And just as Trump had said, she would not use those words. But irrespective of the words one chooses, there was no denying, as Trump repeatedly pointed out, that Hillary was deeply complicit in creating the problem we now face in ISIS, and Trump made that point very well. In discussing the Middle East, and the “stupidity” of our military strategy, what may have been the most remarkable part of the debate was Trump disagreeing point blank with his running mate, Mike Pence, over the use of the American military in Syria. Pence thought America should. Trump’s reply: “He and I haven’t spoken and we don’t agree.” Not only did he show decisive leadership, it was an answer that ought to quieten at least some of those who worry about Trump leading the US into war. It was also the right answer politically, since the controversy that has occurred since has been over the disagreement with Pence, not whether Trump had the better answer.
What must, of course, be included is this, which is for the ages:
Hillary: You know, it’s just awfully good that someone with the temperament of Donald Trump is not in charge of the law in our country.
Trump: Because you’d be in jail.
What he said is that he’d appoint a special prosecutor to look into the many scandals that have surrounded her time in politics, not least the email server she illegally used during her time as Secretary of State. There is much more that could be said, but at the end, what matters is that Trump is back. The obstacles are formidable, but at least it is possible. And there is still the third debate to come.
A BRIEF OUTLINE OF THE PAULA JONES SAGA
Let me quote from Paula Jones’s written deposition and then the events that led to Bill Clinton resigning his licence to practise law. First the Paula Jones deposition:
13. We talked for a few minutes. Mr. Clinton asked me about my job. He told me that Dave Harrington (who at that time was in charge of the AIDC) was his “good friend.”
14. Mr. Clinton then unexpectedly reached over to me, took my hand, and pulled me toward him, so that our bodies were close to each other. I removed my hand from his and retreated several feet.
15. Mr. Clinton approached me again, saying “I love the way your hair flows down your back” and “I love your curves.” While saying these things, Mr. Clinton put his hand on my leg and started sliding his hand toward my pelvic area. I did not consent to him doing this. He also bent down to kiss me on the neck, but I would not let him do so.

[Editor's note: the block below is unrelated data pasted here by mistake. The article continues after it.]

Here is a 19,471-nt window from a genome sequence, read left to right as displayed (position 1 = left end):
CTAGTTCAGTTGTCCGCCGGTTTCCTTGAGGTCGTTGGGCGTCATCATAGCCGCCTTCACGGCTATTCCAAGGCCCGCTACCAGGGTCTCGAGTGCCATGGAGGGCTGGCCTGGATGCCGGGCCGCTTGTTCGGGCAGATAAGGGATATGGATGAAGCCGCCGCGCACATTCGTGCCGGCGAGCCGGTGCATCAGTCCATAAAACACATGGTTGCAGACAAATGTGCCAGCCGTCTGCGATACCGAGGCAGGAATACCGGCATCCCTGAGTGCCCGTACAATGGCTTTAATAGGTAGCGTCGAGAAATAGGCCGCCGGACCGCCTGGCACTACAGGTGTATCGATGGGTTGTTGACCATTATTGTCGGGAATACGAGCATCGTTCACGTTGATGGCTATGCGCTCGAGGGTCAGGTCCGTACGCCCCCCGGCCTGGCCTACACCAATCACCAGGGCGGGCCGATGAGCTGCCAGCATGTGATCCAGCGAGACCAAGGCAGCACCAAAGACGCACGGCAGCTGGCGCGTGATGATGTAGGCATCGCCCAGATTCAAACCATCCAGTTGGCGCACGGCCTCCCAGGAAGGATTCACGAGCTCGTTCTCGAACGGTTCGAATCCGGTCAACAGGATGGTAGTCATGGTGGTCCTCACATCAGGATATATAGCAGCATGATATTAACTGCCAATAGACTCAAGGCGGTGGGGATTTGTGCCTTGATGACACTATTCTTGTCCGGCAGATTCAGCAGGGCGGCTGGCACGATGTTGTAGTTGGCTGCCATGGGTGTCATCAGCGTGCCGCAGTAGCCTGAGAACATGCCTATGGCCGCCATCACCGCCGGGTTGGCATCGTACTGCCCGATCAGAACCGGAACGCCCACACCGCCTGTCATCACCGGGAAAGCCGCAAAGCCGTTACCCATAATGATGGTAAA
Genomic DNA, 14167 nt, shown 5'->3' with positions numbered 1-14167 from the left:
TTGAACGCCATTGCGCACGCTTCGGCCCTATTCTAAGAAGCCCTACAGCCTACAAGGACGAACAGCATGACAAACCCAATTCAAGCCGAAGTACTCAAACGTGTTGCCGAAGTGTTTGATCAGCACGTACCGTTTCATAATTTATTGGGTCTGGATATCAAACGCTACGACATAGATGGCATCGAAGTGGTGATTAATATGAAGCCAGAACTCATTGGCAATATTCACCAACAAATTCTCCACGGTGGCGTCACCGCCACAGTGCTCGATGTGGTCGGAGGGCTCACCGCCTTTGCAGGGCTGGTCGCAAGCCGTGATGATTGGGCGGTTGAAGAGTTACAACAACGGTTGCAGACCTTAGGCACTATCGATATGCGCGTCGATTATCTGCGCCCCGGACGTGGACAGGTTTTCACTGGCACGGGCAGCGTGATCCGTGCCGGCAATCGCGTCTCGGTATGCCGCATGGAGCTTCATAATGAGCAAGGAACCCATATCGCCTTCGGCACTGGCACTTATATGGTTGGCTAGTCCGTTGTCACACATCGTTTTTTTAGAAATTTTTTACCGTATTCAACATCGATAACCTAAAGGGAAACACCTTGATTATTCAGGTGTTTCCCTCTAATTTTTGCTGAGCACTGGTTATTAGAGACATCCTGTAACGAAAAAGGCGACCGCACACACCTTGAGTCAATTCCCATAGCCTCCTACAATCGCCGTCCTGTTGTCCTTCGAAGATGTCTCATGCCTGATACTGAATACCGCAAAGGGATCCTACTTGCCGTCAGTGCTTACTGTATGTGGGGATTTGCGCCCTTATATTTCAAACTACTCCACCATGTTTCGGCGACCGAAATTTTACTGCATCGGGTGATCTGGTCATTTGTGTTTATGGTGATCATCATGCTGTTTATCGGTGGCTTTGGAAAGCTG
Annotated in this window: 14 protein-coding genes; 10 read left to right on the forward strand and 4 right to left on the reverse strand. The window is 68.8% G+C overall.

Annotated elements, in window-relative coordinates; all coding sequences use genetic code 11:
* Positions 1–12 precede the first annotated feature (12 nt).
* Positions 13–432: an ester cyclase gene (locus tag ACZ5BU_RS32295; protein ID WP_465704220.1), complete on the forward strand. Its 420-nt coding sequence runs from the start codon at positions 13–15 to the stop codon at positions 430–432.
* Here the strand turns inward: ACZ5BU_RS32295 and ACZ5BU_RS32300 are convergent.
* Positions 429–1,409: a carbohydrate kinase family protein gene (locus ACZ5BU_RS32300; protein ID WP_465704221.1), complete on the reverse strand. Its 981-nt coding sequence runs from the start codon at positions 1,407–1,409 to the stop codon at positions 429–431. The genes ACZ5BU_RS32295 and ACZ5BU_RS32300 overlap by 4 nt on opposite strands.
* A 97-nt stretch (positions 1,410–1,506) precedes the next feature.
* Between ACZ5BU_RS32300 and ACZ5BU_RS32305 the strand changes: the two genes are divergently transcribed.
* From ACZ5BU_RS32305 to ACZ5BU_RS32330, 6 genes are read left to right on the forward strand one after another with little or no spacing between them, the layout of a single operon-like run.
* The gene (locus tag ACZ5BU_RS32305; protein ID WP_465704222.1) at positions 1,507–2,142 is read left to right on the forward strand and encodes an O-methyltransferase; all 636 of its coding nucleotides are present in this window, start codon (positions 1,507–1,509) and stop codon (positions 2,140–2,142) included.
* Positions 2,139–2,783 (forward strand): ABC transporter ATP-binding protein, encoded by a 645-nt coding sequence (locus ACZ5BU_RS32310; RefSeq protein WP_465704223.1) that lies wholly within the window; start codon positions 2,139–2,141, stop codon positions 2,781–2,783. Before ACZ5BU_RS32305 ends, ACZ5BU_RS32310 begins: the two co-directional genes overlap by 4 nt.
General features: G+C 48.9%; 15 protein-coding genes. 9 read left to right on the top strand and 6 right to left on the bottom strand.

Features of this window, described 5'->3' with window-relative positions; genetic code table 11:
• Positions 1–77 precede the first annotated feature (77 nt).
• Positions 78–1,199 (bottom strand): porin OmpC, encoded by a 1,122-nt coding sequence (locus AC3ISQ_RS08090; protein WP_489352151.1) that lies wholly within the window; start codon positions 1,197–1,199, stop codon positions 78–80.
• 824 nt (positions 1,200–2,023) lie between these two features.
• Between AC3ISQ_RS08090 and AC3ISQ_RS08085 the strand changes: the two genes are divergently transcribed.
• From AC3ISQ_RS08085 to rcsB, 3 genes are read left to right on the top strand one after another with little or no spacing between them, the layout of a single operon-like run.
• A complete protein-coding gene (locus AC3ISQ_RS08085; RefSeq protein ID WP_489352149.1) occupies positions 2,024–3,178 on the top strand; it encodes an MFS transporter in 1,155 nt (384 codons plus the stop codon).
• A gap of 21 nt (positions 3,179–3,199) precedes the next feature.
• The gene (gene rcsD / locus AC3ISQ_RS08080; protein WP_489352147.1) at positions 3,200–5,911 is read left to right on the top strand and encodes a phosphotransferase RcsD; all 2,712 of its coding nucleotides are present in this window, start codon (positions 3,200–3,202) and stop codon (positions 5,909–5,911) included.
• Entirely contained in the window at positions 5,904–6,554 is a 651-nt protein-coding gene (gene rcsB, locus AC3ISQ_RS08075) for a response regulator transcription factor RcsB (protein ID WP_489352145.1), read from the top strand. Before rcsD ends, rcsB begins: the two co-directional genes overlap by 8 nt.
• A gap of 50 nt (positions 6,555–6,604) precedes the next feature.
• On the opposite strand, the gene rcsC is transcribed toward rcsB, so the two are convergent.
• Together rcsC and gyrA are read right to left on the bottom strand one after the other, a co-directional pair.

16. I exclaimed, “What are you doing?” and escaped from Mr. Clinton’s reach by walking away from him. I was extremely upset and confused and I did not know what to do. I tried to distract Mr. Clinton by asking him about his wife and her activities, and I sat down at the end of the sofa nearest the door. Mr. Clinton then walked over to the sofa, lowered his trousers and underwear, exposed his penis (which was erect) and told me to “kiss it.”
17. I was horrified by this. I jumped up from the couch and told Mr. Clinton that I had to go, saying something to the effect that I had to get back to the registration desk. Mr. Clinton, while fondling his penis, said: “Well, I don’t want to make you do anything you don’t want to do.” Mr. Clinton then stood up, pulled up his pants and said: “If you get in trouble for leaving work, have Dave call me immediately and I’ll take care of it.” As I left the room, Mr. Clinton detained me momentarily, looked sternly at me and said: “You are smart. Let’s keep this between ourselves.”
Was he guilty? He has, of course, never owned up to a thing, but the eventual result was that Bill Clinton was disbarred from practising law in the State of Arkansas. The details are at Wikipedia: Clinton v. Jones. The outcome:
The Arkansas Supreme Court suspended Clinton’s Arkansas law license in April 2000. On January 19, 2001, Clinton agreed to a five-year suspension and a $25,000 fine in order to avoid disbarment and to end the investigation of Independent Counsel Robert Ray (Starr’s successor). On October 1, 2001, Clinton’s U.S. Supreme Court law license was suspended, with 40 days to contest his disbarment. On November 9, 2001, the last day for Clinton to contest the disbarment, he opted to resign from the Supreme Court Bar, surrendering his license, rather than facing penalties related to disbarment.